Army to manage labour shortfall

Business operators facing labour shortages following the mass exodus of Cambodian workers have been urged to report their manpower needs to the Labour Ministry so it can help fill the shortfall.

The ministry's assistance was offered to 1,500 business operators in the eastern provinces who were invited to meet permanent secretary for labour Jirasak Sukonthachart at Ao Udom Community Centre in Si Racha district of Chon Buri Wednesday to discuss their labour needs.

More than half of the alien workforce in the eastern region is from Cambodia.

Efforts will be made to relocate workers from other areas to fill the gaps so companies can continue operating, Mr Jirasak said.

He asked operators to submit company names and the numbers of workers they need to the ministry, which will then seek to bring in replacement workers.

He said the exodus of Cambodian workers, mostly undocumented, has resulted in major labour shortages in the farming, fishery, service and industrial sectors.

Mr Jirasak said the National Council for Peace and Order (NCPO) is wary of the human trafficking issue since Thailand has been placed on the United States' Tier 2 Watchlist for four consecutive years.

The Tier 2 Watchlist contains countries where governments do not fully comply with the Trafficking Victims Protection Act’s minimum standards but are making efforts to improve.

Trade with the US would be hindered if Thailand is downgraded to Tier 3, he said.

Pravit Khiengpol, director-general of the Department of Employment, said the exodus of more than 100,000 Cambodian workers shows how much businesses have relied on large numbers of undocumented workers.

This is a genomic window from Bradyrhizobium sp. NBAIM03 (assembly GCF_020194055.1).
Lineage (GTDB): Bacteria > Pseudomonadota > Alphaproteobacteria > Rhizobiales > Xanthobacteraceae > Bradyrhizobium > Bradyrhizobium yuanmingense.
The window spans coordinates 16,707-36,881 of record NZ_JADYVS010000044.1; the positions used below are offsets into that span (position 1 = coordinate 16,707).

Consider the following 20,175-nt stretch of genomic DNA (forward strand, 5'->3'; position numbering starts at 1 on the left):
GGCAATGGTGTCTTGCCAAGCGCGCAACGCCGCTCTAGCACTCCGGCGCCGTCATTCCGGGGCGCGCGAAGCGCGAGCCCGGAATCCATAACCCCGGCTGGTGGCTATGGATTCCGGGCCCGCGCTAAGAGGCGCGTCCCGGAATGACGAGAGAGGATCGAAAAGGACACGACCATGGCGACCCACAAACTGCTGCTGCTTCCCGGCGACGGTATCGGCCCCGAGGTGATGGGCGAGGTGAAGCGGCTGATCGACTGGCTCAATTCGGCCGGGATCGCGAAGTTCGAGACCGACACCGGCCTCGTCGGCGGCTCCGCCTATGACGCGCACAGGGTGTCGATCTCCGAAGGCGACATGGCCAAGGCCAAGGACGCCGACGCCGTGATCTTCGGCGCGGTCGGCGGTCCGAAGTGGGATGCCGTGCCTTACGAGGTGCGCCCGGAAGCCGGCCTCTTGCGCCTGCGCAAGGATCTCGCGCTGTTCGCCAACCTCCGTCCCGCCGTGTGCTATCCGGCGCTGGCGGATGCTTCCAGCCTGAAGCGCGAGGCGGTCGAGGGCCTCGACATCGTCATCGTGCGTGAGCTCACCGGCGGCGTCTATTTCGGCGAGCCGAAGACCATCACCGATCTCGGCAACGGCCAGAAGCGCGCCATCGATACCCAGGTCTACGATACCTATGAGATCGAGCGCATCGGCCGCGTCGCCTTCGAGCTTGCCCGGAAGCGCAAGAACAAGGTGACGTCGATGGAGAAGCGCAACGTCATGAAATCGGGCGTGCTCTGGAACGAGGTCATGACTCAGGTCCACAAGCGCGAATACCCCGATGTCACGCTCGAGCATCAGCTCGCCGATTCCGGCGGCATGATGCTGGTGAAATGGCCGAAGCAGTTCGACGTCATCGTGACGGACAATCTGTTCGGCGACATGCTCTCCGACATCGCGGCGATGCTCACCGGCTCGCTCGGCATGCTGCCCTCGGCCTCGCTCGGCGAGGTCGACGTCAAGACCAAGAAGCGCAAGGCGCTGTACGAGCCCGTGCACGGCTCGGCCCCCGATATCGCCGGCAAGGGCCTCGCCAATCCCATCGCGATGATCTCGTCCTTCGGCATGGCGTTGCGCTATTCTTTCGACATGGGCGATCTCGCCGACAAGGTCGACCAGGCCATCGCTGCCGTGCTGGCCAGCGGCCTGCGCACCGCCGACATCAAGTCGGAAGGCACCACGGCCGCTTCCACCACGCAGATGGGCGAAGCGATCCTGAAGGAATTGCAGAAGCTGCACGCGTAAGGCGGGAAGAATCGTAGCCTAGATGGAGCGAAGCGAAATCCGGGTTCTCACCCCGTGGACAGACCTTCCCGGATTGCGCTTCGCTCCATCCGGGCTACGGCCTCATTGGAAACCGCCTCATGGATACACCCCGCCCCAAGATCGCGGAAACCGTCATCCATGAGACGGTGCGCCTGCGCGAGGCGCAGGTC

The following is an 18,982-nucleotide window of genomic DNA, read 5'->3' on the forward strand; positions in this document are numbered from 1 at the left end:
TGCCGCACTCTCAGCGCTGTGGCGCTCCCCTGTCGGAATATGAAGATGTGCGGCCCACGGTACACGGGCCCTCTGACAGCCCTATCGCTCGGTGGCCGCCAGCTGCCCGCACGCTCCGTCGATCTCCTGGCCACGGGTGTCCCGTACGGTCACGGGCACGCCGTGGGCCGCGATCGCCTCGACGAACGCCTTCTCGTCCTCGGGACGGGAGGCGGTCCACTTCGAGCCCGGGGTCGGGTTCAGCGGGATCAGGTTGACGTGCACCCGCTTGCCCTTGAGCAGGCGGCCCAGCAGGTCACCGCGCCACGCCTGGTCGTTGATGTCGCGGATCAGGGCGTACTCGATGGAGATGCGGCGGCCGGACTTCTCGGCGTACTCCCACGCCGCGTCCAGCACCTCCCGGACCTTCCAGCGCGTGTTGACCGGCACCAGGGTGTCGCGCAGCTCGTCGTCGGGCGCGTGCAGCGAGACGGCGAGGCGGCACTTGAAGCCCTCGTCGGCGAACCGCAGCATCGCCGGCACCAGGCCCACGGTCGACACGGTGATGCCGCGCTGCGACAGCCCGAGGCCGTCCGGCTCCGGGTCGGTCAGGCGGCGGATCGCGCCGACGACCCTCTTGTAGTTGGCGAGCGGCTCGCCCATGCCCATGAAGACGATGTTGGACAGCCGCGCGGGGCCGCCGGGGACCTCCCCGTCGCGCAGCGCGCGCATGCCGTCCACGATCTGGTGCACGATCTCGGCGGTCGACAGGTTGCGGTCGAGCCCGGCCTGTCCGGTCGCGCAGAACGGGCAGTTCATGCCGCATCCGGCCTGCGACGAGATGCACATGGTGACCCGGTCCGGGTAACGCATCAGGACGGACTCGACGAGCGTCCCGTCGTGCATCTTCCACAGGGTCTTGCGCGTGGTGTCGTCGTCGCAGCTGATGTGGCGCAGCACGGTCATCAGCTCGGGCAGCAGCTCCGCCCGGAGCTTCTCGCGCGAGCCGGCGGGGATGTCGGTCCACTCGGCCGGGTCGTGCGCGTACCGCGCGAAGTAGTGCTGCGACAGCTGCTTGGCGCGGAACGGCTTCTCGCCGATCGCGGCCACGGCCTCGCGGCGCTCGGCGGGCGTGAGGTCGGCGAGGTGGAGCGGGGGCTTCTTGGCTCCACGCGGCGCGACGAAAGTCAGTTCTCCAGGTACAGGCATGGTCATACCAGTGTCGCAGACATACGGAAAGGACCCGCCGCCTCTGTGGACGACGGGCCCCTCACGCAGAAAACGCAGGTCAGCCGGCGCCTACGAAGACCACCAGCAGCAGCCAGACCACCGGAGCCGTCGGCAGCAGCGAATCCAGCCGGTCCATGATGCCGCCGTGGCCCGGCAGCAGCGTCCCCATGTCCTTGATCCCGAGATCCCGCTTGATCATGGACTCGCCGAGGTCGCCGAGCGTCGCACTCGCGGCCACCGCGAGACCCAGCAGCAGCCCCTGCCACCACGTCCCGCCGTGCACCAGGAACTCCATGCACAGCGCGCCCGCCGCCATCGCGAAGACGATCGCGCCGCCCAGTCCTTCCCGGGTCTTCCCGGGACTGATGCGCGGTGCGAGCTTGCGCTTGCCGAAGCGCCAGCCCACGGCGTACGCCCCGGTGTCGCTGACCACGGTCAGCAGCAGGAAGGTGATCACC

The NCPO wants all the workers to be regulated to protect their rights, he said.

Efforts will be made to regulate the workers within a month, he said. One-stop service centres will be set up for the documentation process and to help employers wishing to hire migrant labourers.

The measure will be tabled to the Policy Committee on Alien Workers.

The country now has an estimated 2.3 million documented migrant workers. They will be helped to maintain their legal status so they can obtain labour rights and other benefits under Thai law.

Authorities are easing legal restrictions to allow workers who overstayed their visas to continue working while efforts are made to speed up the nationality verification process for them, he said.

Col Opas Uttaranakon, deputy chief of 14th Military Circle in charge of the eastern region, said he never ordered the crackdown on the undocumented workers.

Jantana, a 30-year-old documented Cambodian cassava farm worker, said she felt safer after listening to assurances provided by authorities.

Chon Buri Employment Office chief Pichit Nilthongkham said the Cambodian labourer exodus has damaged all business sectors, particularly agriculture and fisheries, followed by construction, tourism and service industries. Most of the fleeing workers are undocumented, he said.

The office has worked with the 14th Military Circle to speak with businesses and alien workers to improve understanding among migrant workers, he said.

The military has also held talks with documented Cambodian workers to urge them to inform their compatriots that it had no policy to crack down on undocumented workers.

Rayong's Chamber of Commerce chairwoman Anuchida Chinsiraprapha conceded most of the alien workers still fear crackdowns despite efforts being made by agencies to calm them.

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